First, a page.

by Lisa McRitchie on 03/05/13 at 01:00 AM ET
The Edmonton Oilers aren’t exactly hard to play against, and that certainly isn’t anything you haven’t heard before.
While the Oilers have tried to improve team toughness through the trade for Mark Fistric from the Dallas Stars, the team needs a power forward more. The addition of Mike Brown, acquired in a trade with the Toronto Maple Leafs for a conditional 2014 draft pick is a step in the right direction, but it’s not the solution.
Any trade involving just draft picks, especially 3rd or 4th round picks and even more so when they are for borderline and 4th line players cannot be seen as anything other than a minor or cosmetic trade.
A fourth round pick, even with the Oilers’ track record of draft picks in later rounds, is not something that would help the Oilers in the short term, unless of course it was used in another trade. Otherwise, it would be years before the player picked in the 2014 draft pick even had a chance at cracking the Oilers’ lineup.
The draft pick wasn’t something the Oilers couldn’t afford to gamble.
But when it comes to Brown, whether or not the Oilers get their money’s worth will depend upon what they expect to get from Brown.
Looking at Brown’s past two seasons, both played with the Leafs we see that he played 50 games per season. We also see that he was on the IR this January with a strained shoulder, and only reactivated February 13th. Shoulder injuries will raise an eyebrow for Oilers fans, especially when the player in question is supposed to be a physical bruiser.
The ideal power forward the Oilers’ so desperately want will not be cheap, but will be easier to obtain than Taylor Hall, Ryan Nugent-Hopkins or even Nail Yakupov was. But that’s not to say that the Oilers will have an easy time making it happen.
Because every GM in the league knows that the Oilers are in need of a hard hitting top six player, the price just went up. Add to that that the Oilers have a surplus of wingers, and need solid, big centremen, the Oilers might have something they can work with, once they find a trading partner.
There will be those that rant and rave about this trade making the Oilers’ worse, but did it really?
The move will force movement in the Oilers’ lineup. It will force Margnus Paajarvi or Teemu Hartikainen back down to the AHL, but that is where those two players will best learn the ropes of being a power forward, of using their bodies in the most effective manner. For Paajarvi, physical play will likely continue to be a struggle, regardless of time spent in the AHL. Paajarvi and Brown are not the same player, and Paajarvi's movement through the lineup is a result of his developement curve.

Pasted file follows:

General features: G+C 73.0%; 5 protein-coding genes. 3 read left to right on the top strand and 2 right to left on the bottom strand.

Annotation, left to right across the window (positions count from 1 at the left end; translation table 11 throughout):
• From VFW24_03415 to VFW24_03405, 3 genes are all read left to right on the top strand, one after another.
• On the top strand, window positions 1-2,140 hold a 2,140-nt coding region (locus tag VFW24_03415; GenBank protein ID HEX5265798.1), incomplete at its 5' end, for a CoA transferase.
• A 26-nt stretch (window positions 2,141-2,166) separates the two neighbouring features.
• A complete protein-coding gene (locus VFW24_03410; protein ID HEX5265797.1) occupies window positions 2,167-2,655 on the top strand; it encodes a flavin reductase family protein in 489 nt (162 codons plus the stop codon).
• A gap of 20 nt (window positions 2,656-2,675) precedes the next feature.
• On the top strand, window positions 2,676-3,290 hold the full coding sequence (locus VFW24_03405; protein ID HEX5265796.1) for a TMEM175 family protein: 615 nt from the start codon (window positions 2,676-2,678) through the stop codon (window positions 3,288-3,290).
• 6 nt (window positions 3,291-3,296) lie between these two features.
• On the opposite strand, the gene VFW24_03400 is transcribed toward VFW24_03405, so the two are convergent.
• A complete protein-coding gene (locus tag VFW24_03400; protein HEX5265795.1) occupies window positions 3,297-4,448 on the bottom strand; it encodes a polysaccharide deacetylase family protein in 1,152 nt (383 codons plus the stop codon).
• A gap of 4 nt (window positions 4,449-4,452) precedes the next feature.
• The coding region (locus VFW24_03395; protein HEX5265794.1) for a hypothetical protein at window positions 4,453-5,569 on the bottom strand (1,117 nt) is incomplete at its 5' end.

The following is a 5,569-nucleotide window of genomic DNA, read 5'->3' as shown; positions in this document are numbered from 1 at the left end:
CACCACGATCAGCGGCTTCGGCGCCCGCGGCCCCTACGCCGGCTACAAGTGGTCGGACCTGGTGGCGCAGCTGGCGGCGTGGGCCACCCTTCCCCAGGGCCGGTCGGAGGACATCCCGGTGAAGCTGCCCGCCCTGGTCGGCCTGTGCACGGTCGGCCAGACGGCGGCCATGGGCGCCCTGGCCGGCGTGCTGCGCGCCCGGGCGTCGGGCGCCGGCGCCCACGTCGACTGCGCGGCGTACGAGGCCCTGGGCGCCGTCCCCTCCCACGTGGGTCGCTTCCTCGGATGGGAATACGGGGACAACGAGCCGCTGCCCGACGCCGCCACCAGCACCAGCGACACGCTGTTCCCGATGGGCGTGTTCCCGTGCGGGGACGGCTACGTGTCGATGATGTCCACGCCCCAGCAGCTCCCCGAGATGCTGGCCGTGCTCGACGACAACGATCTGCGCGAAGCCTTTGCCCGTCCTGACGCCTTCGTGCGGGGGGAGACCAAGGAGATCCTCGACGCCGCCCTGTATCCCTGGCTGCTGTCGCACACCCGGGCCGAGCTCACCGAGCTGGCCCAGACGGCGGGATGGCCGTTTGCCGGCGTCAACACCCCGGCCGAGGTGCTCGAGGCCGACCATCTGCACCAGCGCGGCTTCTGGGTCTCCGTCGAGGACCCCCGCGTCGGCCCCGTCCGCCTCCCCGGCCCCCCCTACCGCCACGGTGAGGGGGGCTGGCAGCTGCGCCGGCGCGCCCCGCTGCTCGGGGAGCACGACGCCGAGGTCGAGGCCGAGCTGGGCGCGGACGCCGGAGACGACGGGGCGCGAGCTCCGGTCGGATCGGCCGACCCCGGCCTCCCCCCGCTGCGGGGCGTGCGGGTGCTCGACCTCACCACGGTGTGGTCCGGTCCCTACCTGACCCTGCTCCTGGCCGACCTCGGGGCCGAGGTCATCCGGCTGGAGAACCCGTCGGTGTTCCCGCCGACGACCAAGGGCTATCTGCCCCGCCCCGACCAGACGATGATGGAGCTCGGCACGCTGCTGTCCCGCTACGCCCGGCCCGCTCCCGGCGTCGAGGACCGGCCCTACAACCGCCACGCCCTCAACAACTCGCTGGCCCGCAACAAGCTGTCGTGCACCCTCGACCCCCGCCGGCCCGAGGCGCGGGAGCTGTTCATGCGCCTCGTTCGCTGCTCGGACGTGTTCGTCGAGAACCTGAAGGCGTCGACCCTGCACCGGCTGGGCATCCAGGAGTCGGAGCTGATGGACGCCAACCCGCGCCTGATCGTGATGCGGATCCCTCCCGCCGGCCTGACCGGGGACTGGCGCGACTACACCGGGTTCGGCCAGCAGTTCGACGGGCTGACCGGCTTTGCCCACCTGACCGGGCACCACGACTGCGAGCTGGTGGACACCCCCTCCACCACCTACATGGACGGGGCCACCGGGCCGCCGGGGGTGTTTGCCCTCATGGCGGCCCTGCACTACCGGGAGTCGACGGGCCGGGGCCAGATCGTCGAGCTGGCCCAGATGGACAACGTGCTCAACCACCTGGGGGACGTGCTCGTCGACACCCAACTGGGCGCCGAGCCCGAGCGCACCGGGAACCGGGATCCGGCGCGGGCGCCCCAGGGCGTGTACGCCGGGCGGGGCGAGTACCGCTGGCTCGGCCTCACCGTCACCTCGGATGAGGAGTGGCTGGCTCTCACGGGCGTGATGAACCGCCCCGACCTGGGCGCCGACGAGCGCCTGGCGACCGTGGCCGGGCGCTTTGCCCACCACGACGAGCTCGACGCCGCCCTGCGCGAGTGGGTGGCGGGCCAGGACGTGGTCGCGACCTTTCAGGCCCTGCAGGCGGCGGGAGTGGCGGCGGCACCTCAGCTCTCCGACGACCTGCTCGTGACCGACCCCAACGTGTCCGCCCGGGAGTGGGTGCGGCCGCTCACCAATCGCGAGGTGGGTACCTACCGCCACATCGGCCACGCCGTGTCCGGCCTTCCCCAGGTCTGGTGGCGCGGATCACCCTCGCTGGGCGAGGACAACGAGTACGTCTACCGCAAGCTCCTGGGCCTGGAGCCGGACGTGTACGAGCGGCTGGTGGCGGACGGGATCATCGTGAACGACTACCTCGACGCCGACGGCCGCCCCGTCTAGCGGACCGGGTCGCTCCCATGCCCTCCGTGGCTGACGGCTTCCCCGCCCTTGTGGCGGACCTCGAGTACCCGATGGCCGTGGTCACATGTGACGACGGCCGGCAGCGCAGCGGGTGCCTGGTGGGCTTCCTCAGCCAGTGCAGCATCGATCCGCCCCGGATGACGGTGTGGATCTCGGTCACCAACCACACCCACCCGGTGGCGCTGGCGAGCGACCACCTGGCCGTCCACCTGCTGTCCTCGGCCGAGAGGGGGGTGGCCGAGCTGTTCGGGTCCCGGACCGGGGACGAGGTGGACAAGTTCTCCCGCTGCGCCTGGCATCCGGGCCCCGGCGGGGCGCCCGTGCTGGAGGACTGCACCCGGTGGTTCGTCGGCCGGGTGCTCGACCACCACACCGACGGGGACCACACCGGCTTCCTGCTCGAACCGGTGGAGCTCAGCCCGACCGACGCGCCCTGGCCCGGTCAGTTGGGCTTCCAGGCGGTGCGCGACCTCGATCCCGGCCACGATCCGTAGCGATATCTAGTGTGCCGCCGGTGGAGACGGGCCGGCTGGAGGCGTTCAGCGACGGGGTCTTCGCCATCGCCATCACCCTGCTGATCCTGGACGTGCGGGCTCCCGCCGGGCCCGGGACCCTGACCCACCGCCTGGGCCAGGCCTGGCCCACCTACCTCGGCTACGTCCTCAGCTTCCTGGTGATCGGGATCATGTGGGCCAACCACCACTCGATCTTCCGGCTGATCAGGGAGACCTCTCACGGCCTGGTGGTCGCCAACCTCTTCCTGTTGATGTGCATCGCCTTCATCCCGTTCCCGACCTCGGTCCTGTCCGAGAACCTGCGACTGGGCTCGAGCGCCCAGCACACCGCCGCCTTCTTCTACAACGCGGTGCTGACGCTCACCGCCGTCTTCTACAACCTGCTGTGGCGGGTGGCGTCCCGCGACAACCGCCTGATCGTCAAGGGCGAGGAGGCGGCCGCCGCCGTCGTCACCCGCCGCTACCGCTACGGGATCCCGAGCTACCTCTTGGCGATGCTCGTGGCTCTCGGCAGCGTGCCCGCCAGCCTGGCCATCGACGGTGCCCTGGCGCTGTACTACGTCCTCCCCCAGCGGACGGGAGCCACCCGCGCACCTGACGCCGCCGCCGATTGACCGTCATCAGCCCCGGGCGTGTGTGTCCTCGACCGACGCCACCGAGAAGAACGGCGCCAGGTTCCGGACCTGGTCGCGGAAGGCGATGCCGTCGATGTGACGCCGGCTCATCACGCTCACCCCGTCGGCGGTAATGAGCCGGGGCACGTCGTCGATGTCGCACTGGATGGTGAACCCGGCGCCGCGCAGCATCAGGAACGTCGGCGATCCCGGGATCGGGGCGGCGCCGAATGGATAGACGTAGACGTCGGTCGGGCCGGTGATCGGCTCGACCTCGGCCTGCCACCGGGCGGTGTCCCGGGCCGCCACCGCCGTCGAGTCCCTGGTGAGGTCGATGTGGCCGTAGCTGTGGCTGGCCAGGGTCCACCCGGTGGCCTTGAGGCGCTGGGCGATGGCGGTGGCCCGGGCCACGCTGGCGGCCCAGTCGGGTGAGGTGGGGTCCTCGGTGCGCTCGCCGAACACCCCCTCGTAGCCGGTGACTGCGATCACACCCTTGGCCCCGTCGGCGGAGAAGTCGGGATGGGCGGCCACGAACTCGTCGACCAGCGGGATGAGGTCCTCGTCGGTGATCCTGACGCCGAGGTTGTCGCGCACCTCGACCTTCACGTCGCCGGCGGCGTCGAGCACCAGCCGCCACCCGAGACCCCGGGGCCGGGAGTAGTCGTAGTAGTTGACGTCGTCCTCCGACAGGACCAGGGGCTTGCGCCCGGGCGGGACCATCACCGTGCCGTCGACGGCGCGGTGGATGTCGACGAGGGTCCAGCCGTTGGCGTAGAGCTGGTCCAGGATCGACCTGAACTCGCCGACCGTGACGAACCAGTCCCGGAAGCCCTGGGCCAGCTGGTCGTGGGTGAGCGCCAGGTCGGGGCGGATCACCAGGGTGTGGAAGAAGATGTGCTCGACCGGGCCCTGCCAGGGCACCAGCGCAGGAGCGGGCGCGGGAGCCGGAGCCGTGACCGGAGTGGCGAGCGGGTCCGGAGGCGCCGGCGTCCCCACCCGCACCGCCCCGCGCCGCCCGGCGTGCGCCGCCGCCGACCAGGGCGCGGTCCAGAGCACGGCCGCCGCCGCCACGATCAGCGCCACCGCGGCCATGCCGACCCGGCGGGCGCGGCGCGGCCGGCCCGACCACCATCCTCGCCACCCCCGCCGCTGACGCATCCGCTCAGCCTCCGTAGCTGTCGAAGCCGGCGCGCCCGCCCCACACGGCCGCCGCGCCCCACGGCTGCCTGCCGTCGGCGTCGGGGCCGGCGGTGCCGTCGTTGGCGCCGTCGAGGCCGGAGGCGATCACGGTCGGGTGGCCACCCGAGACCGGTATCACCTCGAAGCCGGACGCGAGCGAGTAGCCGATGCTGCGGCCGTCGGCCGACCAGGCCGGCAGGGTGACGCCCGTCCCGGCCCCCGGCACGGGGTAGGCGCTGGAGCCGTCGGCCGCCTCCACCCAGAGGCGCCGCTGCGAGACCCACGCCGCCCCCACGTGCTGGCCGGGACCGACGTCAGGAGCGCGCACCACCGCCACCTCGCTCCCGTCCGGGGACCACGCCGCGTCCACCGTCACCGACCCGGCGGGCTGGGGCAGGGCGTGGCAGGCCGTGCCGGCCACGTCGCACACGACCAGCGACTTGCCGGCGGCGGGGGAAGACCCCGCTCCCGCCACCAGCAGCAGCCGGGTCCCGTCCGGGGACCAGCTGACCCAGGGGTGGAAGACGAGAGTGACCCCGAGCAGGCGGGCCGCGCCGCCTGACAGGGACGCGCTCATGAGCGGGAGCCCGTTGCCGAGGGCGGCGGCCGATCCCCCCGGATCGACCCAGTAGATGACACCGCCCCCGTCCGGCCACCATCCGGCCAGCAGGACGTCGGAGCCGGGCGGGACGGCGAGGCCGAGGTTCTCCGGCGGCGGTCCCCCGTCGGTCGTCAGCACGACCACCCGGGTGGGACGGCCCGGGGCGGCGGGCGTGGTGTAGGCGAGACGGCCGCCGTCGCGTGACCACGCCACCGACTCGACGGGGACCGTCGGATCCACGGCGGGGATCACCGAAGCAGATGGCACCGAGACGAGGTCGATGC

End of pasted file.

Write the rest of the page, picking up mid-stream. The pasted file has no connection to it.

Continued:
It was hoped that Ryan Smyth could work with Paajarvi is a mentorship role, and that will prove more difficult when they are not in the same locker room for long stretches of games. But to think that Paajarvi might one day play the same role that the Oilers hope Brown will play, would be foolish.
Brown will be brought in to hit. Brown will be brought in to eat minutes without being a liability on the ice. At best he will be able to open up space, or take the man off of the puck allowing a more prolific scorer access to the puck. But Brown was not brought in to singlehandedly address the Oilers' scoring concerns.
Now we just wait to see if he truly fits into coach Ralph Keuger's system, and how much he will play.
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Lisa McRitchie is a fairly new writer, online at least, but makes up for inexperience with passion for the game of hockey and memories of Mrs. Leskiw’s English AP class; who knew they would pay off one day.
Oil Patch focuses on the Edmonton Oilers, the Edmonton Oil Kings, The Oklahoma City Barons and Team Canada Hockey with game coverage, news updates, speculation and interviews.
Although the Oilers have had a difficult past decade… or three, here at Oil Patch, the future looks bright.
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